Director Luca Guadagino speaks to the language of classic cinema. There is sweeping camera movement, meticulous shot composition, silences that magnify the god-awful presence of time, and the careful use of color and costume.
[Note the critical clichés abounding: language of cinema, sweeping camera movement, meticulous shot composition, god-awful presence of time. It’s as if Richardson is thumbing through the very worst reviews of Rex Reed, Pauline Kael, and Bosley Crowther, and sucking ‘the meat from their bones.’ In short, this is bad writing, and given that the accompanying images convey none of the trite claims makes it even worse.]
It is through costume that Guadagino most clearly asserts the film’s largeness, it’s aspiration to timelessness. All characters wear elegant, but simple clothes. Ones that prevent them from being identified with any particular time period.
[Well, from what little is shown in the essay there’s simply no way this could be a period piece, as they are all dressed in outfits of the last 15-20 years. This cannot be from the 12th or 16th centuries, nor from 1900 or 1955. It makes one wonder whether Richardson actually watches the films she tackles or uses film merely as a resource to pontificate on her own pet peeves.]
Belonging to one year is small. Belonging to ALL years is large.
[This is the height (or nadir) of her depth. Need I go on?]
The film’s costumes also display Guadagino’s careful use of color, which frequently underlines connections between characters. Emma has a special relationship with her daughter Betta and in several scenes the two wear colors previously worn by the other. Here Betta wears tan while her mother wears burgundy, and, in the previous scene here, Emma wears tan while in the next room Betta wears burgundy. Now Emma’s son has a close relationship with Edo, the housekeeper, and look: See how the orange juice she pours matches his shirt? Even the leaves on the plant are the precise shade of green to compliment the walls and furniture.
[This is a mind-blowingly silly segment because, while color-coding is nothing new in film, once Richardson talks of the orange juice, she veers into demonstrable insanity. First, the OJ’s color is not even remotely the same color as the shirt in question, unless bright orange and light cream are considered a match. Then, even worse, we clearly see that the plant leaves are nothing like the colors of the walls and furniture, which makes one question not only Richardson’s claims and eyesight, but why Ebert, or a producer, even let such an idiotic video essay run, for the girl embarrasses herself. I actually felt badly for Richardson to display her pretense and stupidity so nakedly.]
This kind of extremely planned composition could be too heavy handed. It could ruin the movie, but it doesn’t, and this is due to the most brilliant decision of all, the casting of Tilda Swinton.
[Note how the paragraph below does absolutely nothing to back up the posit made in the paragraph above.]
Swinton brings to the film a sharpness that prevents it from straying into dangerous maudlin waters. Like adding vinegar to a sauce that’s too creamy. Tilda Swinton is an acid that sharpens the richness. Here she is androgynous and cool, here womanly and soft and here like a wet baby bird. Hers isn’t a conventional appeal, but that’s exactly why it’s necessary in a film of such classical grandeur and drama. The Film remains expansive, while she makes it real. It’s not easy to bring something big into the world. People will question your nerve. Present a small idea and you only risk being called a small fool. Present a big idea and you risk being called a big fool. Thankfully for us, however, Swinton and Guadagino didn’t give a damn.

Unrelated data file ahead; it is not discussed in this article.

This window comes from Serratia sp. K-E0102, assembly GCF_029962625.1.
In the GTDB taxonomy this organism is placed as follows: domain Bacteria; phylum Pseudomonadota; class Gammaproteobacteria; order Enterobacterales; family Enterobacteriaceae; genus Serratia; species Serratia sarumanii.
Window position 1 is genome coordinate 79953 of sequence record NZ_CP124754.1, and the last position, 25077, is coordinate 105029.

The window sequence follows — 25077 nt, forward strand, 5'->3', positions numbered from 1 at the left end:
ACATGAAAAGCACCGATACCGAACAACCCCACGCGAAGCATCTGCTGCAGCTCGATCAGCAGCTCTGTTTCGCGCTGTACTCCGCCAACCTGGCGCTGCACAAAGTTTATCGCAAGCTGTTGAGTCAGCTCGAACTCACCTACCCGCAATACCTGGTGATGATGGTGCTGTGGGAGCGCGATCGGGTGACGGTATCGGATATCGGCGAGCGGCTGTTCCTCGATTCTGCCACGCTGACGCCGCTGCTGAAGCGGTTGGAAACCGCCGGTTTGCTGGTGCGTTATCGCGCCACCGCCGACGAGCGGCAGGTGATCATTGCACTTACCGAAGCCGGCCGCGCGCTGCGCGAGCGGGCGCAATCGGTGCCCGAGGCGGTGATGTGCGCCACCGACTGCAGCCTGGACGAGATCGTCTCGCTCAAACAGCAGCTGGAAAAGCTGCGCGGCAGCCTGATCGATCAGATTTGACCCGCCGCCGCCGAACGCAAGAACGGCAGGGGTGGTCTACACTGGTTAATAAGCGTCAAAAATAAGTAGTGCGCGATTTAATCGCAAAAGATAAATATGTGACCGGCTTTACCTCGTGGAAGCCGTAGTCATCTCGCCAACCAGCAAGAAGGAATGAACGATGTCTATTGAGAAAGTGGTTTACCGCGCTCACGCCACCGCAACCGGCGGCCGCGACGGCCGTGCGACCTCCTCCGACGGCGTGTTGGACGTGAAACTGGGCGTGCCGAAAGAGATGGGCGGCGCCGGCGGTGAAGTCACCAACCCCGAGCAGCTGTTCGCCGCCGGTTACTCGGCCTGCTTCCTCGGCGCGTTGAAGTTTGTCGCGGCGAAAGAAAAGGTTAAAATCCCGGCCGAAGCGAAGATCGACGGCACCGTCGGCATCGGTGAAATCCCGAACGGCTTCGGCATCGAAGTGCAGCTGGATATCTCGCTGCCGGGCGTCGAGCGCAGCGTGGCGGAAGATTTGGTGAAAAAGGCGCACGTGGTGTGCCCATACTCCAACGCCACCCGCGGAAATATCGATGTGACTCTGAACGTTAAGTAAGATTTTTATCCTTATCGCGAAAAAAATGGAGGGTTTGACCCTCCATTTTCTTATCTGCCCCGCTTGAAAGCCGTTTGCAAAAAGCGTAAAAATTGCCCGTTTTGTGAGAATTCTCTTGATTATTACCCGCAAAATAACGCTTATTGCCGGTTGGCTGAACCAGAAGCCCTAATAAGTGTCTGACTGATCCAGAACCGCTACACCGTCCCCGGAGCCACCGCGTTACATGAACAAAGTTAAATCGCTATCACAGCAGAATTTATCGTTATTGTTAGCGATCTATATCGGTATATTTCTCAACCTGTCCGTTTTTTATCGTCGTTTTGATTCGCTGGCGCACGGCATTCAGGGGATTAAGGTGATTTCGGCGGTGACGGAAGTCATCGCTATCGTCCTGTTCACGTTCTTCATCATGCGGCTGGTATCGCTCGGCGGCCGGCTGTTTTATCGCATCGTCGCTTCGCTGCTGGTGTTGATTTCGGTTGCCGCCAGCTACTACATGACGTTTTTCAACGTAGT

[One could cynically comment that Richardson’s ‘Big Ideas’ in this pompous essay therefore reveal her as a Big Fool, but, as that’s been established by this point, I’ll sidestep redundancy.]

Oh God, back to the rest of this essay. That was painful. My head throbbed trying to treat Richardson’s manifest idiocy as if it was the product of a coherent and mature mind (even her onscreen delivery of the lines was forced and preening, over-enunciating each banality as if it were taken from the minds of the gods).

So, to sum up, there’s very little to recommend Ebert’s new show because it is not good, not innovative, and basically represents what is wrong with current film and arts criticism, in toto. I’m not suggesting that even a healthy Ebert would be the remedy for he would not be, because, given the vast amount of online information about films, old and new, show me a single thing that the show or website bring to the table that is new or better than any other website. And this is largely because, despite early publicity that the show and website would open opportunities for online critics, little of that promise has been fulfilled. A look at the show's contributors shows a preponderance of Kartina Richardson types and over the hill dinosaurs with nothing new to say on film. Yes, Jeff Greenfield provided the only solid video essay thus far, but it was not particularly deep, and he has a limited understanding of the arts (I write this having watched and read the man for nearly three decades- on politics he’s an ace; on the arts, refer back to my comment on Lemire as a film critic, change the sex, and reduce the eye candy factor). Nell Minnow? Alison Bailes? Dan Ginn? Not exactly luminaries.